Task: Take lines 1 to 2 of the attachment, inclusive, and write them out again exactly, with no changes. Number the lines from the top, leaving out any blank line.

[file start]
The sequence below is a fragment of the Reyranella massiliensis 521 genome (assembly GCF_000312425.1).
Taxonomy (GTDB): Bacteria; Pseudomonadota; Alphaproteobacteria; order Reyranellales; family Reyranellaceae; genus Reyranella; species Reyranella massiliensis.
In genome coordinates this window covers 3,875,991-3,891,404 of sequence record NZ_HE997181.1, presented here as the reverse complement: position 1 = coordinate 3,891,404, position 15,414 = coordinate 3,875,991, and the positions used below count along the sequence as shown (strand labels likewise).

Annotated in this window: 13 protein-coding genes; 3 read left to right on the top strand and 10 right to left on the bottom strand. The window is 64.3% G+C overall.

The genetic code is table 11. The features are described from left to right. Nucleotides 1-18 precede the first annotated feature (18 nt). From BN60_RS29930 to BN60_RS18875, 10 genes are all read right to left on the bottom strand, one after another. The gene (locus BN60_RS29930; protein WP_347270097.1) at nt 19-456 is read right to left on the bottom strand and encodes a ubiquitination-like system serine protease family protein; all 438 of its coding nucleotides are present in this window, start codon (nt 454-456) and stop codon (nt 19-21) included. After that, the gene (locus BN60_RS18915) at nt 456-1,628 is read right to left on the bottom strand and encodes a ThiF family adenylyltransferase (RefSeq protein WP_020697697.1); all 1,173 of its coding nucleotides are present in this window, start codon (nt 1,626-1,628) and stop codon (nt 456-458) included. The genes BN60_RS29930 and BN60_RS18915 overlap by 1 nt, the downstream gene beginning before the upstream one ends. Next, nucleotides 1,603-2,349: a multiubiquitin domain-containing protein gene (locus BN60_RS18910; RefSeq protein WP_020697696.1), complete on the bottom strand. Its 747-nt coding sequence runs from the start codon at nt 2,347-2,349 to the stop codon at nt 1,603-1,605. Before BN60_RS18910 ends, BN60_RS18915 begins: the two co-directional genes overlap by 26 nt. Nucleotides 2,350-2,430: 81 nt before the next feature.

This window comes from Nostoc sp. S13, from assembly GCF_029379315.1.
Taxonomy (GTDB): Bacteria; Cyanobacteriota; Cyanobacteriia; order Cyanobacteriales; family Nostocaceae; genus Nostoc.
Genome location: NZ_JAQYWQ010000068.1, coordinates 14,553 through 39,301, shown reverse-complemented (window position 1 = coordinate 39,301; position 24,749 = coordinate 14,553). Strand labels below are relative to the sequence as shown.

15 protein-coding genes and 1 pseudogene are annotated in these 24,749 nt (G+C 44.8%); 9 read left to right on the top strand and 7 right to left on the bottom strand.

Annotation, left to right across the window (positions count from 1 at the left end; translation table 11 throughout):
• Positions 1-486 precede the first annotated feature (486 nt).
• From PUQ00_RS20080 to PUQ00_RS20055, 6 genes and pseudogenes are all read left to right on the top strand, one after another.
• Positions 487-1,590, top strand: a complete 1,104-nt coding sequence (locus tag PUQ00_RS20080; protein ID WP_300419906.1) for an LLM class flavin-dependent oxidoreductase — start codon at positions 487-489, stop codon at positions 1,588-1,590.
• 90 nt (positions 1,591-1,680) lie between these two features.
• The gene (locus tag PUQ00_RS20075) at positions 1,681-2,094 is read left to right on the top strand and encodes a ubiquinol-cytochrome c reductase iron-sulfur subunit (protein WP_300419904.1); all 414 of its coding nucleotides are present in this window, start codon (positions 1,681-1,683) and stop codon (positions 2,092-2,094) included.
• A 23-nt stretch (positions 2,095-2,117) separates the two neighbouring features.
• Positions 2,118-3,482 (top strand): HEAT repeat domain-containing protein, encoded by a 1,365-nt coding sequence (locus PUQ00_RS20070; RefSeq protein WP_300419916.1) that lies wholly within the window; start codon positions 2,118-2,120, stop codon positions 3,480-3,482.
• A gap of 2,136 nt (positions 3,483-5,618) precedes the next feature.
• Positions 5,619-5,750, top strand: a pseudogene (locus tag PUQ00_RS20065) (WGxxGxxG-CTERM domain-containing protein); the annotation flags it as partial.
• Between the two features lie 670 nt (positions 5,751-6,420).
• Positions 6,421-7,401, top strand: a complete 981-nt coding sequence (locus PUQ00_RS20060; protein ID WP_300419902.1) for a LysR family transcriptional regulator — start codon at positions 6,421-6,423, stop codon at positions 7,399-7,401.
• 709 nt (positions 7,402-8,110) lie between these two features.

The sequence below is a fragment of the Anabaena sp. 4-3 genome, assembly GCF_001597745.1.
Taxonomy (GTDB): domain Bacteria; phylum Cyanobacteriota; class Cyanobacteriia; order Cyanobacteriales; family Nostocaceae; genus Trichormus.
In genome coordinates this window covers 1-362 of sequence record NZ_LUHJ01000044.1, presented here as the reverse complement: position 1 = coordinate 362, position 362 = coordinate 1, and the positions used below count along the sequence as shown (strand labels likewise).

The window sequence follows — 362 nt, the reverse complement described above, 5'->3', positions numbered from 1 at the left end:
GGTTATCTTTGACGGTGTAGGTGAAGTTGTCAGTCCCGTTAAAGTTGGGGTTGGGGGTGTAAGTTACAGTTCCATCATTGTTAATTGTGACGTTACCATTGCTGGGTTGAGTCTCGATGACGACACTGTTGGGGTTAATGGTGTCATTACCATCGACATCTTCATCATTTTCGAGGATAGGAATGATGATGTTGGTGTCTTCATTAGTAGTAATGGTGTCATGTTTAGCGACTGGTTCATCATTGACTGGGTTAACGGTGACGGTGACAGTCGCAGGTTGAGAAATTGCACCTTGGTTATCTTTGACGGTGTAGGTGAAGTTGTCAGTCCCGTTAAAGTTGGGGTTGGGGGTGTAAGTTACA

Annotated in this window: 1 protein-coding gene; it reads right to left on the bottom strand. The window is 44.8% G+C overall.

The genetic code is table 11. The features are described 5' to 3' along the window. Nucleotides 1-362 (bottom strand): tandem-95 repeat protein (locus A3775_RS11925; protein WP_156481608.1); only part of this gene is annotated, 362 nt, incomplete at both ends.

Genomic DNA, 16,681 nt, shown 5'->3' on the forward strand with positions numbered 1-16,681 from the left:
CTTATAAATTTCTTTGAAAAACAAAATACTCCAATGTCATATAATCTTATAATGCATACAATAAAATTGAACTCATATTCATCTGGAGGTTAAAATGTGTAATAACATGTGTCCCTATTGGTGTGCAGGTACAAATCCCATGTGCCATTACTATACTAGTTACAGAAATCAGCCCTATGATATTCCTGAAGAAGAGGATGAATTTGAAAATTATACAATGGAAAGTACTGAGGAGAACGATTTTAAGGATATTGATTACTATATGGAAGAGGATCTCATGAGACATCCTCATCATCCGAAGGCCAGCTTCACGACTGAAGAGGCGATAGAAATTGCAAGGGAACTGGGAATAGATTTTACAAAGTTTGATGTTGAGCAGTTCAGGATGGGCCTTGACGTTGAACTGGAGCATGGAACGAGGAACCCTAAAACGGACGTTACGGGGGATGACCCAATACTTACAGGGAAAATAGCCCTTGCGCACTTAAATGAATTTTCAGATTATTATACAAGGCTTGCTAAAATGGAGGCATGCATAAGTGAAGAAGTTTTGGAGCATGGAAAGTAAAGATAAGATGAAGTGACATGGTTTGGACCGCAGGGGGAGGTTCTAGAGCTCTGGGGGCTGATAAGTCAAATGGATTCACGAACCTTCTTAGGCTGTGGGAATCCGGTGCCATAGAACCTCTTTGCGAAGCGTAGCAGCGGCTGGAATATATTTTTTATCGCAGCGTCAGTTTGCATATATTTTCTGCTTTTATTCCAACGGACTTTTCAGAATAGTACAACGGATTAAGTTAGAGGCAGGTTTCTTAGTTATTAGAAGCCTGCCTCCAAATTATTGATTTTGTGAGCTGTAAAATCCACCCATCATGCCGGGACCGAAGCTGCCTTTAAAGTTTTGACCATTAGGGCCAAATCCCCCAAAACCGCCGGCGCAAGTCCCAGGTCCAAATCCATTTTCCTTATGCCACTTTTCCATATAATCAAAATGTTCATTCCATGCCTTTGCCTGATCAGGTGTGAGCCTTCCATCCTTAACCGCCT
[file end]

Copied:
The sequence below is a fragment of the Reyranella massiliensis 521 genome (assembly GCF_000312425.1).
Taxonomy (GTDB): Bacteria; Pseudomonadota; Alphaproteobacteria; order Reyranellales; family Reyranellaceae; genus Reyranella; species Reyranella massiliensis.